suburban views of snow and stucco.
Today was the first day of real snow. It snowed here and there over the past few weeks, but those snowfalls are often false starts. Either way, I usually mark the start of winter with the first snowfall that really stays. So, I'm calling it: today is the start of winter around these parts. Get out the snow boots and mittens.
This past week my city (Winnipeg) and my province (Manitoba) have been transitioning to strict COVID-19 public health measures. Unfortunately, many of us thought we'd continue to be the envy of Canada— and much of the world— after a summer of low case numbers and lax social distancing. Not only is that no longer the case, the pandemic pendulum has swung in the opposite direction. Which is just a fluffy way of saying we fucked up, and hopefully we can chart a course back to calmer waters.
Looking ahead, my weekend (and all of next week) will be reading, writing, consuming too much media, and going for walks in snow-covered suburbia. (Unless it melts and I have to rescind my opening declaration.) If reading and writing is all that's left for me, I'll be at peace. To find refuge in the expanses of our minds is one of the greatest gifts of humanity.
It's the weekend. Get your 90s alt rock vibes on folks.
Last night I heard the screaming Loud voices behind the wall Another sleepless night for me It won't do no good to call The police Always come late If they come at all
And when they arrive They say they can't interfere With domestic affairs Between a man and his wife And as they walk out the door The tears well up in her eyes
Last night I heard the screaming Then a silence that chilled my soul Prayed that I was dreaming When I saw the ambulance in the road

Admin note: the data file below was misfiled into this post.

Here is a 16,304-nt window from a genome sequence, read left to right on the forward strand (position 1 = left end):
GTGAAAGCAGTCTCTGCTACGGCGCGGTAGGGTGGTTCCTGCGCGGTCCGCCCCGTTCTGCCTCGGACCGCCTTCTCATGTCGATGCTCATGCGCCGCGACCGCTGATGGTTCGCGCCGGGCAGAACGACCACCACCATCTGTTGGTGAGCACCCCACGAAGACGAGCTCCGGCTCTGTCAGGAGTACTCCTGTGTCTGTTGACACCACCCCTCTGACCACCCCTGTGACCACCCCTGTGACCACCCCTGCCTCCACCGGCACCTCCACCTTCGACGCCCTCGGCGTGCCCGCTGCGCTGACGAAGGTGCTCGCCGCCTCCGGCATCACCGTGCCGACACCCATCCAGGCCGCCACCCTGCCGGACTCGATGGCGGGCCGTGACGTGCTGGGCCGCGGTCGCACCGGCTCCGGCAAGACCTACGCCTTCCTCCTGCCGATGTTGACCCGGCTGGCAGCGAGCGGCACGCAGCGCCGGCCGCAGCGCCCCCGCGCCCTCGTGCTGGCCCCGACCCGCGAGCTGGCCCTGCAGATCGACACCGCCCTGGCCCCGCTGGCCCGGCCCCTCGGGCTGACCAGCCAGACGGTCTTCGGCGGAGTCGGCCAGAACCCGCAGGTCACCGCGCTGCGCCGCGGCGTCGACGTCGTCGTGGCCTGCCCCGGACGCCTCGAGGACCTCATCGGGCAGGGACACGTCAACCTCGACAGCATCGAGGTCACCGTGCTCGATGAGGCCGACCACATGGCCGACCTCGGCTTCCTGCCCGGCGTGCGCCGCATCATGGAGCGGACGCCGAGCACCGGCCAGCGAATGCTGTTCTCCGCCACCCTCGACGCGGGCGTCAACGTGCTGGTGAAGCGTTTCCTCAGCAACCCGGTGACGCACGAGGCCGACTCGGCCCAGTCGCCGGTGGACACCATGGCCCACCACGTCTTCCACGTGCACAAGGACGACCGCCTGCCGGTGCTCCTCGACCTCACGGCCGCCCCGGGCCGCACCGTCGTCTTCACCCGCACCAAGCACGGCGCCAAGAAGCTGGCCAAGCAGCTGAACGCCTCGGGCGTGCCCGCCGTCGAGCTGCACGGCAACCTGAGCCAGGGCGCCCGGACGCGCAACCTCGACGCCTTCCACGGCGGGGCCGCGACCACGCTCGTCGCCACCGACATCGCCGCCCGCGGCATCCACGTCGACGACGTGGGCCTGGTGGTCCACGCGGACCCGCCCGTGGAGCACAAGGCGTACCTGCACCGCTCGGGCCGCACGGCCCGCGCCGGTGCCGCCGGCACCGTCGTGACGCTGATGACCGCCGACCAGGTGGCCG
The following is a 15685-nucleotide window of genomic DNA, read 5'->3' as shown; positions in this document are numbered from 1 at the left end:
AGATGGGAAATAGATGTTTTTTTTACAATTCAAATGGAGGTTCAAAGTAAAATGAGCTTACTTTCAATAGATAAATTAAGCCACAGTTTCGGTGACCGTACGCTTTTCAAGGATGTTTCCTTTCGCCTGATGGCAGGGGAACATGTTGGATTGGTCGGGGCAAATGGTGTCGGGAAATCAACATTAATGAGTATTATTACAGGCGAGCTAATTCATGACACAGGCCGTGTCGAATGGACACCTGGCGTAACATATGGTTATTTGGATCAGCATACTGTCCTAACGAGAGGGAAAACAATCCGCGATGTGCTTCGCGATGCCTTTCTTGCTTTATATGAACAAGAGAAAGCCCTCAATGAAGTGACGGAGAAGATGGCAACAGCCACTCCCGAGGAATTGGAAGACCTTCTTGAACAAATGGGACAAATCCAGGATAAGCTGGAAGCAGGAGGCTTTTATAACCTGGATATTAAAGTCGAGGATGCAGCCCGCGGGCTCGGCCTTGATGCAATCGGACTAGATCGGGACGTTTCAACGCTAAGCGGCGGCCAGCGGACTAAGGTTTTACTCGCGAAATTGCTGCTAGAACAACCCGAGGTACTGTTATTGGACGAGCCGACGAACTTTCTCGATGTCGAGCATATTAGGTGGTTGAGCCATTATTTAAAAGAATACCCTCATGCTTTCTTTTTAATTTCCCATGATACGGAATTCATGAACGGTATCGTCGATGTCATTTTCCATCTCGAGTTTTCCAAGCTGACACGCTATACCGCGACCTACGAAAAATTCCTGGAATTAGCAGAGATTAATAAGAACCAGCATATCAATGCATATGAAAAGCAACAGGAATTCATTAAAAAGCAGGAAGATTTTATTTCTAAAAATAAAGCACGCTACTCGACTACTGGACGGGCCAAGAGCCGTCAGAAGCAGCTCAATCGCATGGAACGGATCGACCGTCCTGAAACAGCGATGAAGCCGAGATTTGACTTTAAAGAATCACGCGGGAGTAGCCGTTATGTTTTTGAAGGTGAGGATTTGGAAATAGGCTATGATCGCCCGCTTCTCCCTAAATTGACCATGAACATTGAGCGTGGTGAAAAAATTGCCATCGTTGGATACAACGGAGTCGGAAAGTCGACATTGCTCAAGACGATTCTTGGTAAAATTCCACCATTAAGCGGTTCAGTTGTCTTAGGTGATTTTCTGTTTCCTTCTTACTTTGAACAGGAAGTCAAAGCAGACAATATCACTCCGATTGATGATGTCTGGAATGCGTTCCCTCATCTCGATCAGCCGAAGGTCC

And the policeman said “I'm here to keep the peace Will the crowd disperse? I think we all could use some sleep”
— Tracy Chapman, “Behind the Wall,” Tracy Chapman, 1988
“But on the fringes, a new type of blog was emerging. The personal blog. These sites ditched the curated links and focused exclusively on commentary. Bloggers used their site to chronicle their personal journey, from the almost boring and banal to the weird and wonderful. This new type of blog was less an alternative media source and more akin to an online journal or diary. And these writers saw themselves not as gatekeepers to the web, but as sharers of their own identity.”
— Jay Hoffmann, “The Evolution of Blogging,” The History of the Web, August 14, 2017
Baby Yoda holding a candy cane. Holiday spirit stitched together in a factory far, far away.
“An attitude to life which seeks fulfilment in the single-minded pursuit of wealth— in short, materialism— does not fit into this world, because it contains within itself no limiting principle, while the environment in which it is placed is strictly limited.”
― E.F. Schumacher, Small Is Beautiful: Economics as if People Mattered, 1973
i saw myself in a stream. i swirled, oh i swirled. the gentle stream, the distant dream. the shore, worn down from too much thinking, (worn down from too much thinking) too far to anchor anyway. i just want to make my way home, but home isn’t home anymore, even though i’ve been here so long, home isn’t home anymore. a leaf floating through static waters. please, take me home. please. take me home.
“I read everything. I read my way out of the two libraries in Harlem by the time I was thirteen. One does learn a great deal about writing this way. First of all, you learn how little you know. It is true that the more one learns the less one knows. I’m still learning how to write. I don’t know what technique is. All I know is that you have to make the reader see it. This I learned from Dostoyevsky, from Balzac.”
—James Baldwin, “The Art of Fiction No. 78,” the Paris Review, Spring 1984